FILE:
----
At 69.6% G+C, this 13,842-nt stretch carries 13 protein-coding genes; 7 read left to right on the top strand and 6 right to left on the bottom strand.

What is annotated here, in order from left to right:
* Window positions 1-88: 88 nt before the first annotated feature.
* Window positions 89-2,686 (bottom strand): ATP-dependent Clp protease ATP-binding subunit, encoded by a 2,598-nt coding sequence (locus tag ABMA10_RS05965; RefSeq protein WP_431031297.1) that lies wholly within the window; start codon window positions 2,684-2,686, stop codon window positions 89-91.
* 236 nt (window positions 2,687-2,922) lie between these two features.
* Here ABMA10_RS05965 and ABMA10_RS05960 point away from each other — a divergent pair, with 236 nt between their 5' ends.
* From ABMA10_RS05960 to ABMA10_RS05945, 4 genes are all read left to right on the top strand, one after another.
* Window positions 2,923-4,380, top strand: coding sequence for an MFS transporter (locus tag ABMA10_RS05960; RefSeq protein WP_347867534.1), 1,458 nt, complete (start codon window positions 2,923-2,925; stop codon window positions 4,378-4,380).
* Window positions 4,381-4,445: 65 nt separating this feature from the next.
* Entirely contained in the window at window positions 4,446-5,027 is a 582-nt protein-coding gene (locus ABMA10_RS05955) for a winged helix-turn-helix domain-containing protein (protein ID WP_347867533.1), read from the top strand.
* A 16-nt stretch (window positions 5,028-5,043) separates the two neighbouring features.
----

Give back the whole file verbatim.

At 69.6% G+C, this 13,842-nt stretch carries 13 protein-coding genes; 7 read left to right on the top strand and 6 right to left on the bottom strand.

What is annotated here, in order from left to right:
* Window positions 1-88: 88 nt before the first annotated feature.
* Window positions 89-2,686 (bottom strand): ATP-dependent Clp protease ATP-binding subunit, encoded by a 2,598-nt coding sequence (locus tag ABMA10_RS05965; RefSeq protein WP_431031297.1) that lies wholly within the window; start codon window positions 2,684-2,686, stop codon window positions 89-91.
* 236 nt (window positions 2,687-2,922) lie between these two features.
* Here ABMA10_RS05965 and ABMA10_RS05960 point away from each other — a divergent pair, with 236 nt between their 5' ends.
* From ABMA10_RS05960 to ABMA10_RS05945, 4 genes are all read left to right on the top strand, one after another.
* Window positions 2,923-4,380, top strand: coding sequence for an MFS transporter (locus tag ABMA10_RS05960; RefSeq protein WP_347867534.1), 1,458 nt, complete (start codon window positions 2,923-2,925; stop codon window positions 4,378-4,380).
* Window positions 4,381-4,445: 65 nt separating this feature from the next.
* Entirely contained in the window at window positions 4,446-5,027 is a 582-nt protein-coding gene (locus ABMA10_RS05955) for a winged helix-turn-helix domain-containing protein (protein ID WP_347867533.1), read from the top strand.
* A 16-nt stretch (window positions 5,028-5,043) separates the two neighbouring features.